Tracking PD

or should that be PD Tracking?

For years, the ISTE Conference or, before that, the NECC Conference was the place to see and to be seen in education.  I’ve been to many and have presented at many as well.

There was a new wrinkle this year – being tracked.

Now, in the beginning of Social Media, we were all worried and concerned that by tweeting from a conference, we were advertising to the whole world that we weren’t at home – help yourself.  I don’t actually recall any incidents.

I find it very interesting that there would have been sessions about student privacy and safety in an event that unveiled a new and controversial concept this year – the Smart Badge.  Details, from the ISTE perspective can be found here.  You’ll notice that there is a rationale for the Badge – to provide a better conference experience and to provide you with a “Journey” summary after the event.

I think it’s interesting that we blissfully go around with our Smartphones relying in the fact that our location data is gathered anonymously and we see purposeful use for it when looking at traffic maps to see where congestion and slow downs are located.

In this particular case, a Smart Badge is part of your registration which means that a specific identifier would be attached to your name.  When I first got a sense of this from folks attending talking about it on Twitter, red flags went up immediately.

Now, of course, the FAQs above indicate that you can have the opportunity to “opt out” and get a non-tracking badge.  It sounded good although Gary Stager indicated that he wasn’t given that option.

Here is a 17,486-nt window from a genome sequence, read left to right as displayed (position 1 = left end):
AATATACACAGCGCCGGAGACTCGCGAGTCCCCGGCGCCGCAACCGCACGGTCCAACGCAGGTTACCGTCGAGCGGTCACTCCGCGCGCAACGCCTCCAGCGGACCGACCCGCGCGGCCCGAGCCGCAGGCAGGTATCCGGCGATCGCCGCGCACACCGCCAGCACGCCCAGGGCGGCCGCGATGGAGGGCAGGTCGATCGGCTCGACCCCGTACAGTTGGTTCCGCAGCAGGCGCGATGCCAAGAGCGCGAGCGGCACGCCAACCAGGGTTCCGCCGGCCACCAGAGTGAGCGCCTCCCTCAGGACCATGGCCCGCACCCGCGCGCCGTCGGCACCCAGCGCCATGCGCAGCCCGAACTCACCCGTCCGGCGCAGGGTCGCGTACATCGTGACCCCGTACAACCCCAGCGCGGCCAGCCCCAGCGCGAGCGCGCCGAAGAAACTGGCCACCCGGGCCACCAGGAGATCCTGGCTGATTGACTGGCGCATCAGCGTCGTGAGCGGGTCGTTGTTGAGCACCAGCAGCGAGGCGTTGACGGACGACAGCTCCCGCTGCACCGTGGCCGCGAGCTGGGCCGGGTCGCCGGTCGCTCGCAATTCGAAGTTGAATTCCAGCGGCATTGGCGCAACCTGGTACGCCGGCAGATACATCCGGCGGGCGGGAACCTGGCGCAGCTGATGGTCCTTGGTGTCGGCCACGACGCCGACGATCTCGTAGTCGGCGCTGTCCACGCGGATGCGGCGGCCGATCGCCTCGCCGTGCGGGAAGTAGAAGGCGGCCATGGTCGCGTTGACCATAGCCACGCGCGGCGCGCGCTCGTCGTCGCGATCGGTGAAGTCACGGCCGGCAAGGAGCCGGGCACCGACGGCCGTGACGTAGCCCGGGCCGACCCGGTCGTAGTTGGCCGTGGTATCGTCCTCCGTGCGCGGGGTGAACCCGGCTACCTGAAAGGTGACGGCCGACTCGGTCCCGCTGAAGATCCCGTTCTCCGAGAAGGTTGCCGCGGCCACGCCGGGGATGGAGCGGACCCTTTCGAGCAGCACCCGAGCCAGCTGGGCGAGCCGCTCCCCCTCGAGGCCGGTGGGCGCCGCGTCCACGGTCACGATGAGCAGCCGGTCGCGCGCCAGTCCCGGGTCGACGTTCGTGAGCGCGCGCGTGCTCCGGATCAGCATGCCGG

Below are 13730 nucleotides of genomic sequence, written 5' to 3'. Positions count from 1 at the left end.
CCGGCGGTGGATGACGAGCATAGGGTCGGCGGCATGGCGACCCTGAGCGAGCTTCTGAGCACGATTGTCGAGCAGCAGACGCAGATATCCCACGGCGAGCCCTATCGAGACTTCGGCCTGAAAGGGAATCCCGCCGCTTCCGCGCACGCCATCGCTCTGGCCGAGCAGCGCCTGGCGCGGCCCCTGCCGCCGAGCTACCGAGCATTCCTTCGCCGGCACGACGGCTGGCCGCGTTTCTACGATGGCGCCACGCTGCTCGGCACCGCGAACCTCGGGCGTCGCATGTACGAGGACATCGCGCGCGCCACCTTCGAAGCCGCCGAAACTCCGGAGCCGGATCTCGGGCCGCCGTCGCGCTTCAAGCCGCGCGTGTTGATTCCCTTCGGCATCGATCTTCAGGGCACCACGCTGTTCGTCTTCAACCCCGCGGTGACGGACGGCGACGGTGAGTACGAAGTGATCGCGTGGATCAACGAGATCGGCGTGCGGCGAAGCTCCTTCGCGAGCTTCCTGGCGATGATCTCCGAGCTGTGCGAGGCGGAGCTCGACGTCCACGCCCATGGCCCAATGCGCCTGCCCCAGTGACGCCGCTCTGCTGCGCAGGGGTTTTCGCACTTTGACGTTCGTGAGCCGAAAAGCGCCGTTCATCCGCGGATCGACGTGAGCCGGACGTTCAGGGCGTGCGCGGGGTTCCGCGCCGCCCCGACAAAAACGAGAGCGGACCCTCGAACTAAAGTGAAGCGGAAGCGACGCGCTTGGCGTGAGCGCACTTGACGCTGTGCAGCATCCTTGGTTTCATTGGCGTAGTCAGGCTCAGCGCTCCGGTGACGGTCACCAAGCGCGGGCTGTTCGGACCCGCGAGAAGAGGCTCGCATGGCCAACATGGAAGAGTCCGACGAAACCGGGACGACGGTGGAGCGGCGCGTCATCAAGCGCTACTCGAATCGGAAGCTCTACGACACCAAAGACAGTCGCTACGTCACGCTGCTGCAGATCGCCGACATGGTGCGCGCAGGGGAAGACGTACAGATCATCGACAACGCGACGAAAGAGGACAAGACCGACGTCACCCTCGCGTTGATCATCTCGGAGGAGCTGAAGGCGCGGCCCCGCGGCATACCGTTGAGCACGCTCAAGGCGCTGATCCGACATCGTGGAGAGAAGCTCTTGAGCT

And yet, David Thornburg indicated that he was successful.  Interesting anecdote included about European attendees.

Both gentlemen obviously had their antenna up about things.  There was a good rationale – by monitoring traffic patterns, the organizers could help with traffic blocks.  Do you remember the old days when there were people with coloured shirts and walkie-talkies?

This certainly didn’t pass quietly.  Just take a look at this Twitter conversation.

Is it time to blissfully accept that this is the future?  Here are a couple of hacking articles that will get you thinking.

Beyond the promise of a better traffic experience at the conference and the ISTE 2018 Journey, other possibilities for this data come to mind.

  • track how many people walk out of a session
  • find out which exhibitors had the most visitors
  • track which restaurants were frequented the most
  • see who met up with whom
  • count the numbers of people who left the conference centre
  • a report summary of activity to be sent to your employer

This technology is young.  We read about hacks on data centres on a regular basis.  What do we know about the data procedures of the company that was sourced to provide the service?

I suppose that this sort of thing was inevitable in our “always on” world.  I think the same thing could be accomplished with a conference application although the Smart Badge has the advantage that you can ensure that everyone has one.  Well, except for David Thornburg and those attending from Europe.